Water companies are supposed to charge households more if they use more than a recommended annual ration for washing, cooking, cleaning and garden maintenance.
People using high levels would be charged 160 per cent extra – down from £1.50 per 1,000 liters to £4 – while those who are careful could save money.
As a related measure, customers could be charged more in the summer, when supplies are scarce, to prevent them from consuming too much.
Separately, households can benefit from discounts if they have a water tank in the garden to water the plants or install a permeable car park on their property, rather than a conventional hard car park.
The schemes are being promoted by industry regulator Ofwat who says he wants water companies to be more “creative” in how they set charges to “help encourage customers to use water wisely”. wisely”.
Water companies should charge households more if they use more than a recommended annual ration for washing, cooking, cleaning and garden maintenance (stock image)
Affinity Water, which supplies water to 3.8 million people in the South East, will be the first to carry out differential pricing trials for 1,500 customers this year.
Under its program, customers will receive the first 30,000 liters of water they use for free, which is equivalent to about two months’ supply for a four-person household.
The next 250,000 liters will be charged at £1.50 per 1000 litres, while any household using more than 250,000 liters will be charged at £4 per 1000 litres, an increase of 166%.
The median consumption of its customers is 111,000 liters per year and Affinity estimates that at least two out of three would pay less. However, a household using 300,000 liters would see their annual bill increase by around a third and someone using 475,000 liters would pay double that.
The system is known as the Increasing Block Tariff (RBT) and has been used in some other countries to save water, including Australia, Spain, the United States and Portugal, as well as in some parts of Asia and South America.
National Pensioners Convention General Secretary Jan Shortt said: ‘This Ofwat proposal for water companies to be ‘creative’ with pricing looks quite complicated.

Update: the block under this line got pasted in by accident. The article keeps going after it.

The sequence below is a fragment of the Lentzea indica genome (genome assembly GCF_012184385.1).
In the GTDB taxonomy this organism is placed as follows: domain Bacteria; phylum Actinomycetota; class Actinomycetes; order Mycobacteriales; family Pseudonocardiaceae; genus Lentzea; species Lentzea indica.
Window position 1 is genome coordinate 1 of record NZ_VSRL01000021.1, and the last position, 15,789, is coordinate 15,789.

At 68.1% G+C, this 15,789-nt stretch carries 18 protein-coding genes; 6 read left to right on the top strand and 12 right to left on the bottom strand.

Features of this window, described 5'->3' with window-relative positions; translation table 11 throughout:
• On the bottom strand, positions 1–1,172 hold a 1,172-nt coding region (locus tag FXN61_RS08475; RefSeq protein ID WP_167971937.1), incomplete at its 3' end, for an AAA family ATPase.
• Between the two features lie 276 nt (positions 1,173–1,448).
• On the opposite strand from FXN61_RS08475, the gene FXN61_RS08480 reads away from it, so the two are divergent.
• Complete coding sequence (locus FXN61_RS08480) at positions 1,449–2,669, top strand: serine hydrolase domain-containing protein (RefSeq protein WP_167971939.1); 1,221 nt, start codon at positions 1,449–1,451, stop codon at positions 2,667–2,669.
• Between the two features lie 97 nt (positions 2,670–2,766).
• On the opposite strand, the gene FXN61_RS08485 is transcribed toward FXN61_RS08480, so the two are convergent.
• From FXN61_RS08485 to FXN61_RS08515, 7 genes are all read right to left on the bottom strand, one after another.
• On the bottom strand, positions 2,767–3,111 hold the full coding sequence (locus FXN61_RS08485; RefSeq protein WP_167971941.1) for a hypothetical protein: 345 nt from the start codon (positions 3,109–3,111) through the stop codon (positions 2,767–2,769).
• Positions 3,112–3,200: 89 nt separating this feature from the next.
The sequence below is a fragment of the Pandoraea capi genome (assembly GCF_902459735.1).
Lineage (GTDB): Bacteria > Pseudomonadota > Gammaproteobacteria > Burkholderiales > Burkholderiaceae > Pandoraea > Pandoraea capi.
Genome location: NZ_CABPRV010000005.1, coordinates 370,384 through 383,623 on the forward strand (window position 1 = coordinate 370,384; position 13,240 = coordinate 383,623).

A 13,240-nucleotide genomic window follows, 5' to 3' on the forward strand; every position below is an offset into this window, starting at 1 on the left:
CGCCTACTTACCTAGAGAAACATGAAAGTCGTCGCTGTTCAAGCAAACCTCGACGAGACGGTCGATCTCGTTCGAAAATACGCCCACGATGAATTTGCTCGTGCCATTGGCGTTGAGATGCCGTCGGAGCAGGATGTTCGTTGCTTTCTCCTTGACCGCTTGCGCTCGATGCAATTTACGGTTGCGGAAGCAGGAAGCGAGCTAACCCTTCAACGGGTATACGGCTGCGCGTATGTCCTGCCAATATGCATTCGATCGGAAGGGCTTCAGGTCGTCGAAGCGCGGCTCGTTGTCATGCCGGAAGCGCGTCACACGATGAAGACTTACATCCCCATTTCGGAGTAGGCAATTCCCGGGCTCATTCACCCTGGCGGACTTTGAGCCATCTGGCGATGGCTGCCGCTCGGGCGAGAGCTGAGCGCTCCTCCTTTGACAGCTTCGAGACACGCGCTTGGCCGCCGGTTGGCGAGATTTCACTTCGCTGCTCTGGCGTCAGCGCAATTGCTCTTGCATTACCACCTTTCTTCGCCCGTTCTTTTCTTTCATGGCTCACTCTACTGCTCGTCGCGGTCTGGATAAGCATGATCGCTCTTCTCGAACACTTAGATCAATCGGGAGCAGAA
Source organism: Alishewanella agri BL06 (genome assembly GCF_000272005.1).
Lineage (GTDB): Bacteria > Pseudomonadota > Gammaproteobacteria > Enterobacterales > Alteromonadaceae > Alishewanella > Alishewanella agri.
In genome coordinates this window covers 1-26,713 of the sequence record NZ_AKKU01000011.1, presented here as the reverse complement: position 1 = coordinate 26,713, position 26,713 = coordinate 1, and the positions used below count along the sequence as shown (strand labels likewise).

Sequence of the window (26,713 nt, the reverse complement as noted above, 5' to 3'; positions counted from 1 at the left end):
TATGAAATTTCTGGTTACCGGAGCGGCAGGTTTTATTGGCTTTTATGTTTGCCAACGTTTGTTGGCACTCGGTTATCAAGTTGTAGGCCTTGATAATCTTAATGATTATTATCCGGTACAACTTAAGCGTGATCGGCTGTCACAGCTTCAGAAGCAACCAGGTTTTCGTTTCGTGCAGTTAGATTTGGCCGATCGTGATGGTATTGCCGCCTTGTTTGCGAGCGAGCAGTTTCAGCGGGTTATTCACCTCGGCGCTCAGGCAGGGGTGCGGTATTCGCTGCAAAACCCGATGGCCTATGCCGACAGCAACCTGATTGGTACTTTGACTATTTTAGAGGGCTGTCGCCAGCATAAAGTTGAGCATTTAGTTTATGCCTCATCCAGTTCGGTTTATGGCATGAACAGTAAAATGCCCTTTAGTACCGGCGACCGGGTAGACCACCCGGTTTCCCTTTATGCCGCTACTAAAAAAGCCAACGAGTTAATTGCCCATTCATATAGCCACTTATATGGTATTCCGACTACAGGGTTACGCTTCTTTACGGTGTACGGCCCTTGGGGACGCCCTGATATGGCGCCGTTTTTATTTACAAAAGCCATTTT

“We need more details, but it seems everyone is being treated as having the same lifestyle and needs.
“Older people have a totally different lifestyle from those who are working and healthy. Disabled or sick people often need access to water at different times of the day for their health care.
She added: “To be honest, another system that allows water companies to get more profit from their customers doesn’t make sense.”
“Maybe they should spend more of their profits on making sure sewage doesn’t leak and cause damage to the environment, not to mention leaky supply pipes, which increases costs for each user.”
Experts from the New Economics Foundation believe that this new way of charging for water also has advantages for low-income households – with low consumption – and have suggested that it could be extended to gas and electricity.
Its expert in this field, Chaitanya Kumar, said it was possible to set thresholds for water use so that most people benefit from lower bills, while only a small group of households with very high consumption would pay more.
He said: “We have considerable data to enable us to set fairly good thresholds for households beyond which higher tariffs kick in. There is no need for a nanny state to tell us how much to ration. “
Ofwat chief executive David Black insisted the new differential pricing is good for consumers and urged other water companies to follow Affinity’s lead.
He also clarified that one of the main objectives of the program is to reduce water consumption, saying: “Water resources are affected by climate change, which poses significant long-term challenges for the health of the river water and water security”.
“While pricing is just one approach, businesses should use all the tools at their disposal to support affordability, encourage us all to use water wisely, and reduce our impact on the environment.”
“We want to see more companies researching and implementing innovative solutions.” Affinity says a customer survey found that “just over half” think it would be a fairer way to pay for water.
Affinity Water’s head of financial support and service delivery, James Tipler, said: “We want to be affordable and fair for all of our 3.8 million customers in the South East of England. We want to get evidence of the impact of the rate trial on affordability for our customers by comparing our trial and control groups.
“By structuring the tariff in this way, we hope to see evidence that water bills become more affordable for more of our customers. We have estimated that at least two out of three households will pay less if consumption remains unchanged.
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